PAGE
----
But what really changed things was that in the 1970's house prices rose sufficiently that single-income families couldn't afford to buy a home, and a lot of couples decided that the missus should forego being a mom for a while and go back to work for a few years, or better yet, stay at work. Oddly enough, this coincided with the appearance of more and more well educated women (who started attending college in numbers comparable to men in the the late 1960's). Call it "fiscal feminism." Or "civil rights for working women." Whatever. It changed the way companies operated, and it changed pay scales.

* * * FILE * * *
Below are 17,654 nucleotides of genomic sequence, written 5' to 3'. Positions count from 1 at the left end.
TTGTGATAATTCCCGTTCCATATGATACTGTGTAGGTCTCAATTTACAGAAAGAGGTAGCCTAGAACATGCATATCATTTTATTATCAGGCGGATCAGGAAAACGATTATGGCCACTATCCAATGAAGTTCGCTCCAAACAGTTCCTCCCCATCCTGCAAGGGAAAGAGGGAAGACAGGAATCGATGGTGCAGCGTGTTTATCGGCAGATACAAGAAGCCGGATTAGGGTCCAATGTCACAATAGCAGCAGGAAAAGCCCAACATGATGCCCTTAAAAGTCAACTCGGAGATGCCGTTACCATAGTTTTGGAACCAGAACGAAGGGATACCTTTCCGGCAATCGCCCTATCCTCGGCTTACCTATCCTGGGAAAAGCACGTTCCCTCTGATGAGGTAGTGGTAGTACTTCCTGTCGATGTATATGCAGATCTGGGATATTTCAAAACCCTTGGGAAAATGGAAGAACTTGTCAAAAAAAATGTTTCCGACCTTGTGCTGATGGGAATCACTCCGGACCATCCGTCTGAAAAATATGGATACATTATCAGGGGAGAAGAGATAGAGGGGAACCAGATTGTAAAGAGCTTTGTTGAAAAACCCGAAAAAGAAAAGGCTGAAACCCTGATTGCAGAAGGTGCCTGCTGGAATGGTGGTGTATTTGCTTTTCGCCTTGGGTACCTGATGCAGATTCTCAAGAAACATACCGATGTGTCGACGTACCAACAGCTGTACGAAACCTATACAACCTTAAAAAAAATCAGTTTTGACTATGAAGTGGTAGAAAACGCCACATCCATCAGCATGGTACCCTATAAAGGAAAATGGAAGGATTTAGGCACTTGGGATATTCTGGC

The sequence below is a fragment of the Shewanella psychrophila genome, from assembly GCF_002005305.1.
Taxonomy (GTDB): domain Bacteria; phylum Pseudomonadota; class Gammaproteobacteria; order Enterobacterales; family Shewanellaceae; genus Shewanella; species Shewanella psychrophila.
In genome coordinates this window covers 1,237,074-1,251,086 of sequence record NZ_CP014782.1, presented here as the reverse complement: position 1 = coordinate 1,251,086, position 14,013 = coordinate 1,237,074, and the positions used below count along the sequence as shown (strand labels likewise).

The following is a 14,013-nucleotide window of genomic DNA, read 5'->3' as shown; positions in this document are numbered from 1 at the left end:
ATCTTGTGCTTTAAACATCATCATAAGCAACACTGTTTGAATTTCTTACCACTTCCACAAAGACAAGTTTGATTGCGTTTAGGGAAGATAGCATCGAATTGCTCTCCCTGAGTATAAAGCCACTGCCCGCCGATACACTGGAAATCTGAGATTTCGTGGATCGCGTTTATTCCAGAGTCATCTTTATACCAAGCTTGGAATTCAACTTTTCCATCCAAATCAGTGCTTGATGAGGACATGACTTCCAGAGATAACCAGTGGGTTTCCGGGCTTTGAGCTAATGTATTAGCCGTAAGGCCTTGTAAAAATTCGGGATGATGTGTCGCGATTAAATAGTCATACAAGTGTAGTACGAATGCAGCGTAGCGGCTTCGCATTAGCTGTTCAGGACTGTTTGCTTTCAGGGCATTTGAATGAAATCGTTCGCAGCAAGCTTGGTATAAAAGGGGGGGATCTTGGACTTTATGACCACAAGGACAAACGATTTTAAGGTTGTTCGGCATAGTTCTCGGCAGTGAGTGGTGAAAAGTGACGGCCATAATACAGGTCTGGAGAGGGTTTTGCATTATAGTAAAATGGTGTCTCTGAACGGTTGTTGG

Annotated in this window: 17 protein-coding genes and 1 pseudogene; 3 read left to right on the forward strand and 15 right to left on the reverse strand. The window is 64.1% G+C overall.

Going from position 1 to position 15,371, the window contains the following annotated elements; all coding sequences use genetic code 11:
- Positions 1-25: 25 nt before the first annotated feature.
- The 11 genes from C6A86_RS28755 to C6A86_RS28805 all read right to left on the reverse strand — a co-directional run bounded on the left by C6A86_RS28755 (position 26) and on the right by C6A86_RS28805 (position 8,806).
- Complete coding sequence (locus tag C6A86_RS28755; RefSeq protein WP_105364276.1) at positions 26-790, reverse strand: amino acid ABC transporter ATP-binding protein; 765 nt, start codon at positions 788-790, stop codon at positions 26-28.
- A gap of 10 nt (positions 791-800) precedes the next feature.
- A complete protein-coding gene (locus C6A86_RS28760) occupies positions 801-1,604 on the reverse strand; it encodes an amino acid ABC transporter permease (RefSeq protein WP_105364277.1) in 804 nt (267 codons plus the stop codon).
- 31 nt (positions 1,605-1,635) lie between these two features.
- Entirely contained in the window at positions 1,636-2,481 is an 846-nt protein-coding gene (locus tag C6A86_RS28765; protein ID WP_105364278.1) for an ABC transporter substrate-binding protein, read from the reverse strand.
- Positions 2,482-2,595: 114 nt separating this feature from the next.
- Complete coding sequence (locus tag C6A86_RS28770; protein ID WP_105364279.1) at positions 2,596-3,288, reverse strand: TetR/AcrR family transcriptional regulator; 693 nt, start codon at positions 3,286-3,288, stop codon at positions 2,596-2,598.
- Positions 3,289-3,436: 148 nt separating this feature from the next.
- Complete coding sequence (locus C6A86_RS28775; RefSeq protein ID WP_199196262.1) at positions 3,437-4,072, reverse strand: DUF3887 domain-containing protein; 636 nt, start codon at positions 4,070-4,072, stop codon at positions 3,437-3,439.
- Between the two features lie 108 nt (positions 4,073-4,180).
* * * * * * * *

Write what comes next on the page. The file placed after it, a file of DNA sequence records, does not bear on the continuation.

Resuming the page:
It's not a great surprise that changes in women incomes showed up first in the Federal Civil Service, or that they seemed especially prominent in the mid 1970's.

    But this is sociology, not economics. Your textbooks wouldn't have mentioned it.

  3. Daniel, can't you look at some kind of measure of how many applicants there are per job opening? Or what the waiting list is, for cops versus private sector jobs?

  4. Or as Karl Smith puts it, the question is whether we have the workforce we want. Do we want the lowest bidder or the most competent? We seem to get plenty of the former for elective office.